Investors and entrepreneurs have been talking a lot lately about whether there is a Series A crunch, if most companies even need a Series A and if now is the apex of a bubble. Duncan Davidson, managing director of Bullpen moderated a panel full of VCs at Venture Shift, hosted by Bullpen Capital and Vator, to see just what the people behind the checkbooks are saying about it.
This lively conversation included some serious insight about what VCs think about when a company gets a blockbuster valuation, who invested in Fab somewhere between when it was "gay Yelp and gay Groupon" and who loves a good bubble.
Meet the panel:
Jeff Clavier, founder and managing partner with SoftTech VC. Clavier has invested in roughly 100 consumer Internet startups since 2004.
Stewart Alsop is a partner with Alsop Louie Partners and has led investments at New Enterprise Associates with TiVo, Glu Mobile and Xfire.
Chris Hulls, CEO of Life360, has helped build a mobile application marketplace for people to sync all of the needs of entire families via smartphone devices. The company is about to cross 20 million users which puts them on track to beat FourSquare usership in a year.
Renata Quintini is a partner at Felicis that has led investments in various e-commerce and education opportunities, including Bonobos, Dollar Shave Club and Baby.com.br.
Craig Sherman, managing director of Meritech Capital, was previously the CEO of Gaia Interactive, an interactive platform for social games and online communities.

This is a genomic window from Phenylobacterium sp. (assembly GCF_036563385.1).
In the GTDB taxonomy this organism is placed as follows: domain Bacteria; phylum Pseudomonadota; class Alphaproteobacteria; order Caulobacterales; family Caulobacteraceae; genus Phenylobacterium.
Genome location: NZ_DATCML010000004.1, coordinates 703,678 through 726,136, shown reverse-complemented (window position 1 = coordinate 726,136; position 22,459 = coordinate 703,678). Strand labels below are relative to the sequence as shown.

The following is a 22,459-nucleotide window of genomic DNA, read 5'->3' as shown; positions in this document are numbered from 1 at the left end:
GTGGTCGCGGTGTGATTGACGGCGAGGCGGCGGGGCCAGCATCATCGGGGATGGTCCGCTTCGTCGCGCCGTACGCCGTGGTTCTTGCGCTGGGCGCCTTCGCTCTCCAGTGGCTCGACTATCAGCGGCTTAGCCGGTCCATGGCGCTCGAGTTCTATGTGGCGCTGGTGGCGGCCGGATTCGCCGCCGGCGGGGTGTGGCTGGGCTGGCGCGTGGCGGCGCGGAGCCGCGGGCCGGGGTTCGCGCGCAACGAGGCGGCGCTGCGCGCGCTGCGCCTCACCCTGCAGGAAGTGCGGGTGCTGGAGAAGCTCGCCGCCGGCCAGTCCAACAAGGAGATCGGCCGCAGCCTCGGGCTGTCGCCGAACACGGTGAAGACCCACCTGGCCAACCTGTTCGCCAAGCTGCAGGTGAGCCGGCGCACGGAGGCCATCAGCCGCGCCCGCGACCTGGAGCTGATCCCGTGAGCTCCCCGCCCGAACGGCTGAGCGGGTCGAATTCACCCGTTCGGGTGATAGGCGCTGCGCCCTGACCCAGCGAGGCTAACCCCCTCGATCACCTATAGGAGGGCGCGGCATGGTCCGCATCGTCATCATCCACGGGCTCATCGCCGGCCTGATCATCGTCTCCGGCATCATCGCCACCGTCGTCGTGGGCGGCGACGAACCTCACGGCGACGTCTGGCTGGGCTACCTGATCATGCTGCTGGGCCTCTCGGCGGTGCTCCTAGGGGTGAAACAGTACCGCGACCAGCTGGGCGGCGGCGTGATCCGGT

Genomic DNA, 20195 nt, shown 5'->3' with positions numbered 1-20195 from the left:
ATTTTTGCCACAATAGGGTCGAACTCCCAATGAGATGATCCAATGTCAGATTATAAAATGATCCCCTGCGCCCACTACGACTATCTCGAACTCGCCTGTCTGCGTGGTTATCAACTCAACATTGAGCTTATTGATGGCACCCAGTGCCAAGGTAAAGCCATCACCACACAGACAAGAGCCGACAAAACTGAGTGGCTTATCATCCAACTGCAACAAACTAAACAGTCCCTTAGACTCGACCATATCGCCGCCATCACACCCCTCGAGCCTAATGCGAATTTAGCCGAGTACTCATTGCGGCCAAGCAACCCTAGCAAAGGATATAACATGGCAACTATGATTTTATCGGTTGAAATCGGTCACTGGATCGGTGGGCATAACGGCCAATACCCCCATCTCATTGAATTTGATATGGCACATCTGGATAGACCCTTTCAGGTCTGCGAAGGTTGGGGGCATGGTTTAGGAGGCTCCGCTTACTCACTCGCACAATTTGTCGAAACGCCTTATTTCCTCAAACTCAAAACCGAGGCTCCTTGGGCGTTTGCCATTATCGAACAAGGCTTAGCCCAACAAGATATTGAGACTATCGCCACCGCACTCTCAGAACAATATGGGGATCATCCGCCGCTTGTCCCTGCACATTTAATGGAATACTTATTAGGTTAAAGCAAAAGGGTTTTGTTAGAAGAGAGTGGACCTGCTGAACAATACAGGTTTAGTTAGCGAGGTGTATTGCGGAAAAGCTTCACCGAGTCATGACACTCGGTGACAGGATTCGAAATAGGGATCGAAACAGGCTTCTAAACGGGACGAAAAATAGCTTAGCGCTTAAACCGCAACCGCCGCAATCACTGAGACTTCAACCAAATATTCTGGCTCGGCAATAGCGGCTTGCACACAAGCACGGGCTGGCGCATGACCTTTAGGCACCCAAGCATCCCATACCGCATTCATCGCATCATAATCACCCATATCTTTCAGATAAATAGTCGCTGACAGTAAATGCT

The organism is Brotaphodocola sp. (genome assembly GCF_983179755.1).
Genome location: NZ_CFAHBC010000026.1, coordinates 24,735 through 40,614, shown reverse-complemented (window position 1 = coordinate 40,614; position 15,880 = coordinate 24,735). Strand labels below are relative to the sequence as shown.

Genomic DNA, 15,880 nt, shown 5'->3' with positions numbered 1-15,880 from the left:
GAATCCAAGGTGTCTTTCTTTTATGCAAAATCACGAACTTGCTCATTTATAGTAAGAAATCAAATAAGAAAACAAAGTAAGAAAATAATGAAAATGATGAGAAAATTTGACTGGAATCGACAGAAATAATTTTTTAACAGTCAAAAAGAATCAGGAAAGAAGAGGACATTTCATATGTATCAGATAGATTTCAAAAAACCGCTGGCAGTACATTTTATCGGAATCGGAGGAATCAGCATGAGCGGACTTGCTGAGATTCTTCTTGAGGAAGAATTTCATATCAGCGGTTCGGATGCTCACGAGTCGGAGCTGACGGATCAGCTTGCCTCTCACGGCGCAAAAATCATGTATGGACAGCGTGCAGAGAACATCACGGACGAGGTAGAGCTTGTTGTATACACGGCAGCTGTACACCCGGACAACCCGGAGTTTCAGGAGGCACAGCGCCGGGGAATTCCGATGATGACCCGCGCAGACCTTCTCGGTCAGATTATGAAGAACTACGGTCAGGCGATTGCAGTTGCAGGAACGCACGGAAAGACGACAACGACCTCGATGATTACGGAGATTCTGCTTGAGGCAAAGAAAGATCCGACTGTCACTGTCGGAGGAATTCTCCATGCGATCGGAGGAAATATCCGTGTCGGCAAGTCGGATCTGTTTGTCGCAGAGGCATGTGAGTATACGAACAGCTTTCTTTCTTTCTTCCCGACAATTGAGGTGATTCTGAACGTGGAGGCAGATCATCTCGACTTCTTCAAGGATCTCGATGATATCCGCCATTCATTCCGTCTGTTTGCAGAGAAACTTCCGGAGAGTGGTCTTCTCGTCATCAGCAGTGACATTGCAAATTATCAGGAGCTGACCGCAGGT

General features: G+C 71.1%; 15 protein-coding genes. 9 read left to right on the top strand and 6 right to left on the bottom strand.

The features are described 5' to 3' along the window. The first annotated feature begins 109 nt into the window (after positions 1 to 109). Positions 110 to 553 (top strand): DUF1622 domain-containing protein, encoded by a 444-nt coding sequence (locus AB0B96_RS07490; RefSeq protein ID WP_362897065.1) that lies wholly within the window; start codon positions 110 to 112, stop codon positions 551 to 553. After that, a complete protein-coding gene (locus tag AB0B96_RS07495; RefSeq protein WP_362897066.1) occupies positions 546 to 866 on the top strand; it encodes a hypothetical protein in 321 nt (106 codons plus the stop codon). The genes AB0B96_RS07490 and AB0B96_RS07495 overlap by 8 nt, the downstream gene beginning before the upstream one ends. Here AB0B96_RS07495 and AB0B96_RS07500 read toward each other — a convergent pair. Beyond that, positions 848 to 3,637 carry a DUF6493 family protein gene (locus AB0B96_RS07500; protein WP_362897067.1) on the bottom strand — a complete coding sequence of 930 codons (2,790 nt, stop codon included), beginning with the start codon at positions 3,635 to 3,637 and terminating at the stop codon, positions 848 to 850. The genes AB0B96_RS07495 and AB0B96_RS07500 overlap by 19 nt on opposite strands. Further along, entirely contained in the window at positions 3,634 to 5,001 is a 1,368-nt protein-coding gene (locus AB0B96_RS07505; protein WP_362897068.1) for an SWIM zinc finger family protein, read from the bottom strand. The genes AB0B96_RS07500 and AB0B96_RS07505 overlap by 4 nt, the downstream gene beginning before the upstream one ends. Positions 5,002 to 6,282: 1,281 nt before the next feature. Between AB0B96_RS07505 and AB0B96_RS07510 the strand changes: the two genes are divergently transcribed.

Here are highlights from the discussion:
Duncan Davidson: If you follow the lean approach, you have a better, happier outcome in the end. But is there too much activity going on for the front end?
Or is there a structure difference that has made the Series A less crucial?
I also include a term I coined here: FOMO Deal – Fear of Missing Out. Could some of the ballooning action on throwing money on deals similar to firecrackers be a big issue right now?
Viddy is an example. Facebook tweeked their newsfeed to help video show up and suddenly SocialCam and Viddy were seeing record signups and usage, then SocialCam sold for $60 million and some are left wondering if Viddy is a real deal or a FOMO deal.
What do you guys think? Is there a Series A crunch?
Jeff Clavier: Yes. There is too much deal activity on the front end. The percentage of companies that can get a Series A will have to decrease because more companies are heading in. We invested in Fab at the stage between when it was gay Yelp and gay Groupon. Not every company has the traditional behavior of exciting those investors at the Series A. Some companies can actually even bypass the Series A and do a $10 million - $14 million Series B type of round.
Chris Hulls: Yes. Based on the math we are in a Series A crunch. If there are more C deals then there are less, that is just how it goes. But that isn’t necessarily bad. A lot of companies say that they don’t need the Series A, but some of those aren’t going to head to a place where they have a successful exit that angels will be excited by.
Stewart Alsop: No were aren’t in a Series A crunch. I have been around for a long time and recognize patterns. I have seen this before. There is no series A crunch, there are too many investments occurring. But, the two signature deals creating a bubble here to notice are Yammer and Instagram. There are a lot of companies that are going to go out of business because there is no money left for them. Just because Fab is attracting money, doesn’t mean that it will go public a la Groupon.